The Supreme Court of the United States is set to rule this week on president Barack Obama's monumental "make or break" healthcare reforms.
It is considered to be one of the biggest political decisions the country has faced in recent times, and has serious implications for whether Obama can secure a second term in office.
Furthermore, the Supreme Court's ruling will have a dramatic effect on the lives of US citizens and expats considering moving overseas in the years to come.
The country's highest court will begin closely inspecting the constitutionality of the Patient Protection and Affordable Care Act, which has been dubbed Obamacare.
This is because at the core of the reforms is the requirement for all individuals living in the US to take out health insurance.
They would have until 2014 to do this or be punished with a fine, which critics say is unlawful, arguing that Congress does not have the power to order people to purchase insurance.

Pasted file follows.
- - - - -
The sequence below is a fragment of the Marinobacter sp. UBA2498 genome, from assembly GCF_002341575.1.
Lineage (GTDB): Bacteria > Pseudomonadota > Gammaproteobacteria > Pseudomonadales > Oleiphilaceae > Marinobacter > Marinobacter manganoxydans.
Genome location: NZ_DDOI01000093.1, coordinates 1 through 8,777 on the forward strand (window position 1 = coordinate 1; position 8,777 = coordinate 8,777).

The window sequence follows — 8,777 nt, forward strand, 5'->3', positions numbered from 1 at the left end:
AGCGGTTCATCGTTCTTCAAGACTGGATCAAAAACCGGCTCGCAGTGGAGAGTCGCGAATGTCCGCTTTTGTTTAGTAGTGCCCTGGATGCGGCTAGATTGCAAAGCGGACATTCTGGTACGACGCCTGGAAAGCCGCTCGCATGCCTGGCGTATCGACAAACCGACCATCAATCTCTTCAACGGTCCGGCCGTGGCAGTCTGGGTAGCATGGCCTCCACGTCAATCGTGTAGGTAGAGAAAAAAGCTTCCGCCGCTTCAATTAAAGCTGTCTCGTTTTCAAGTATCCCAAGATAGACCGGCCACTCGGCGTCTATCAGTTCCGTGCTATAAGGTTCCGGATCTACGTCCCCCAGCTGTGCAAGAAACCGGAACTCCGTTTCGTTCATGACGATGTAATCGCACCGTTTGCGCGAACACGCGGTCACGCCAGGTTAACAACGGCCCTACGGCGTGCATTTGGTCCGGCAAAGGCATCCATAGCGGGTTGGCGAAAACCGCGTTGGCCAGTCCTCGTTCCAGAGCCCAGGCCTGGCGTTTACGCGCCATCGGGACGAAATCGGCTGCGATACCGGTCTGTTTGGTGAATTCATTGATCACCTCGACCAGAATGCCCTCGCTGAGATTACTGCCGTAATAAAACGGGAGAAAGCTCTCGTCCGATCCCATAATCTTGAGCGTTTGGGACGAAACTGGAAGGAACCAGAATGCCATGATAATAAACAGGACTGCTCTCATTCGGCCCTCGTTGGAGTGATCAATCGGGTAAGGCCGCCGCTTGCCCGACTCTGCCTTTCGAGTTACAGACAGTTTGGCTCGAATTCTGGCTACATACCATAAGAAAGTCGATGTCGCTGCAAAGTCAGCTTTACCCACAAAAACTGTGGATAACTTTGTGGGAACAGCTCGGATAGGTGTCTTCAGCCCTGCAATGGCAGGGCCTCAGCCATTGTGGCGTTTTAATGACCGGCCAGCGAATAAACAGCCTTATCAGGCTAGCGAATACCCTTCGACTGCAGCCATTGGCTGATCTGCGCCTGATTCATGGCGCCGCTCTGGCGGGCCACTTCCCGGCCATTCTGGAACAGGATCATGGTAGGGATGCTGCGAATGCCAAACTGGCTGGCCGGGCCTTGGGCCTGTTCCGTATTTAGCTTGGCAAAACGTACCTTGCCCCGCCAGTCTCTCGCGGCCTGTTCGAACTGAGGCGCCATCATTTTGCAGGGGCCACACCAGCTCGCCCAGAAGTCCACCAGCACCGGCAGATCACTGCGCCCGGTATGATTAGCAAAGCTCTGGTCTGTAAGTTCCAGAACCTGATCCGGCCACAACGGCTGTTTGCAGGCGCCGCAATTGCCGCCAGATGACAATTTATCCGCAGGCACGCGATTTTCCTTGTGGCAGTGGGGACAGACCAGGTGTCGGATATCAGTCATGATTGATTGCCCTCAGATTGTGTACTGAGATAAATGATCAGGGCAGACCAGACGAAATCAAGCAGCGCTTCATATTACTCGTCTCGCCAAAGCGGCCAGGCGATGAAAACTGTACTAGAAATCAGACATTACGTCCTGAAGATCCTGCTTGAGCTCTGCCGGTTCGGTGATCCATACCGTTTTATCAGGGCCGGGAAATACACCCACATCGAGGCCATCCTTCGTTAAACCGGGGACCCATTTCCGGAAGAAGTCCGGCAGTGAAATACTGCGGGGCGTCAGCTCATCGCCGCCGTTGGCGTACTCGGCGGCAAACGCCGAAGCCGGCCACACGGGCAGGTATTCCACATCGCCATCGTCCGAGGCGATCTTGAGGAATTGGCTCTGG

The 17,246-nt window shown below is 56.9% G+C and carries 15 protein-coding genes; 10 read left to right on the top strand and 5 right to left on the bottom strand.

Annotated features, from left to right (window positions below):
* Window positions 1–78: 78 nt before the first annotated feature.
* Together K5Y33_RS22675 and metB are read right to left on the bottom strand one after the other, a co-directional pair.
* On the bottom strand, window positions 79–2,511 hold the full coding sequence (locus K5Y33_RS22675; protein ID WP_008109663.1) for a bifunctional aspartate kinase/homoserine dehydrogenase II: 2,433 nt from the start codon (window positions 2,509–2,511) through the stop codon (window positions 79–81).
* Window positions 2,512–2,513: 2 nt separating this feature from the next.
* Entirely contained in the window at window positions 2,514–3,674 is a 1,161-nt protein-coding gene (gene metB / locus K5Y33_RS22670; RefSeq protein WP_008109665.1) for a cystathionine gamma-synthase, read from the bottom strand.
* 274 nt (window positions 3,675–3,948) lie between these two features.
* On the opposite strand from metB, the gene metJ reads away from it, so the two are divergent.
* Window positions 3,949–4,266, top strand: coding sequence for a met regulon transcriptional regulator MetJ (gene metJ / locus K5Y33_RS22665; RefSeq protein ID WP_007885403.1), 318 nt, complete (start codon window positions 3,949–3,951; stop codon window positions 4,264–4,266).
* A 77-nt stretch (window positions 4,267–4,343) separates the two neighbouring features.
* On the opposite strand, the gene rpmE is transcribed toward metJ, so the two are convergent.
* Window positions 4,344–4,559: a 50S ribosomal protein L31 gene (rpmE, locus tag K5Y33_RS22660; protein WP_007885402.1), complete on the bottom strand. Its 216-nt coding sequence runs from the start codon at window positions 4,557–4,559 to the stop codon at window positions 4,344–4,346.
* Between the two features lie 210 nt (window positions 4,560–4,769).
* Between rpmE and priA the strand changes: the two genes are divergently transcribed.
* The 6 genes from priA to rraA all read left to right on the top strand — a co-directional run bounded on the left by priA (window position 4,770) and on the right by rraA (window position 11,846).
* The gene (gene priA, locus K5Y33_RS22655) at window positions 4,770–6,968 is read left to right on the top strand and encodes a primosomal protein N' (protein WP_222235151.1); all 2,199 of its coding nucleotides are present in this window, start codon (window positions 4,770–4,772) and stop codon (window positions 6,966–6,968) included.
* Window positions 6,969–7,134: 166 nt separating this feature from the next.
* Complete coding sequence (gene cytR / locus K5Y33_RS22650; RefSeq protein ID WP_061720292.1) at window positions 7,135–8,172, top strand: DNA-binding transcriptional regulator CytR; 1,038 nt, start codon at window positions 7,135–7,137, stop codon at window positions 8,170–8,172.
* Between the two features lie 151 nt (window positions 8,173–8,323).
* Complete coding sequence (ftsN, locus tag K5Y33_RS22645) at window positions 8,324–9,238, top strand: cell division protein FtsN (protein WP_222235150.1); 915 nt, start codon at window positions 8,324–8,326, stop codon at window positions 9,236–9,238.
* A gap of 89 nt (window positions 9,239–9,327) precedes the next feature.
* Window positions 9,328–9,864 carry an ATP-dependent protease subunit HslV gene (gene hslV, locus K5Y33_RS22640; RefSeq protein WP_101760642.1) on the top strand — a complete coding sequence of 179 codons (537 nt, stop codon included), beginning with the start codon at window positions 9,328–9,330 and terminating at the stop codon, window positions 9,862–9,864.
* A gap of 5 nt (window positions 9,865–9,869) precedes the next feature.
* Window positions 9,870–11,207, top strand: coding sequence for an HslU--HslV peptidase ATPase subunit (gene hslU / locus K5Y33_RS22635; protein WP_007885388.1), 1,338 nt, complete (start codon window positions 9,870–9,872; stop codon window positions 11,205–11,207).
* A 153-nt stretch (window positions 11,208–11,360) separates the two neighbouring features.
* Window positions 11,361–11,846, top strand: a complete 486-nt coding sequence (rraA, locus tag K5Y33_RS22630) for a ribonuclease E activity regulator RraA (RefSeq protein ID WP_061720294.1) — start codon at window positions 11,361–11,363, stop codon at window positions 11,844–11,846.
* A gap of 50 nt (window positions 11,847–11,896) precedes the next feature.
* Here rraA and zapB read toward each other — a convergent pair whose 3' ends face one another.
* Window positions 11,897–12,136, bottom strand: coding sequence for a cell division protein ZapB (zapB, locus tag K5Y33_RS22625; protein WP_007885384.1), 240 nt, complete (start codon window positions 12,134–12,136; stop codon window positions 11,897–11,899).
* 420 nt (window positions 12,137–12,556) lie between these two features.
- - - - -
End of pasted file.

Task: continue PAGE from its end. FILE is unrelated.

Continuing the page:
Greg Abbott, the Republican attorney-general for Texas, and one of 28 senior legal advisors that sued Obama over the reforms, referred to it as the "constitutional issue of our time".
He went on to say: "It will define the future arc of the United States Constitution and at the same time it is a decision of immeasurable economic impact for workers, employers and the economy."
However, Neal Katyal, former Obama administration lawyer and supporter of the reforms, said that without health insurance, everyday Americans are going to foot the bill for treatments.
"We are not regulating what people buy; we're regulating how people finance it," he explained.
The role of the US government with regards to healthcare and the cost of it, has, for the best part of a century, remained a contentious area of policy.
Even the Supreme Court's ruling remains ambiguous with a number of possible outcomes, including a full endorsement, a mixed ruling or even a complete dismissal.
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